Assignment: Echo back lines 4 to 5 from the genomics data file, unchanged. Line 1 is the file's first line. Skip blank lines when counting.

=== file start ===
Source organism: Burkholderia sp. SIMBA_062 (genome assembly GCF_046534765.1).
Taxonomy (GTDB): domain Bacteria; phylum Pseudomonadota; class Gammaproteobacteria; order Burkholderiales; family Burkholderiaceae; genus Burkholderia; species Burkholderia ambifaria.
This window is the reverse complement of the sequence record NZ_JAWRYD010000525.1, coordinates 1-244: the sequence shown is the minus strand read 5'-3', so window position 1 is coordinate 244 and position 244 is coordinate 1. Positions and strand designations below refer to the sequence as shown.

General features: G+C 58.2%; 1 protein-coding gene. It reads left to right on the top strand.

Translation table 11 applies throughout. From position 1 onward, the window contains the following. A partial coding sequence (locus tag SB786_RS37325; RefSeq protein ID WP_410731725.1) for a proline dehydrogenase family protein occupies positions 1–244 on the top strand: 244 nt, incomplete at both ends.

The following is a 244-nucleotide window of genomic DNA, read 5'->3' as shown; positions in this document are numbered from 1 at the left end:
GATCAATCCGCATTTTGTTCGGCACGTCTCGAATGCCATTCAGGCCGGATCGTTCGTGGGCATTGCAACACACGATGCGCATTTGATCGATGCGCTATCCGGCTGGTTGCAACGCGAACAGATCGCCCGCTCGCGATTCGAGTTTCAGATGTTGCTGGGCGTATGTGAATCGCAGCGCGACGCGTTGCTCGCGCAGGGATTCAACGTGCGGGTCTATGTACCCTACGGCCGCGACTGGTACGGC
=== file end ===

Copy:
General features: G+C 58.2%; 1 protein-coding gene. It reads left to right on the top strand.

Translation table 11 applies throughout. From position 1 onward, the window contains the following. A partial coding sequence (locus tag SB786_RS37325; RefSeq protein ID WP_410731725.1) for a proline dehydrogenase family protein occupies positions 1–244 on the top strand: 244 nt, incomplete at both ends.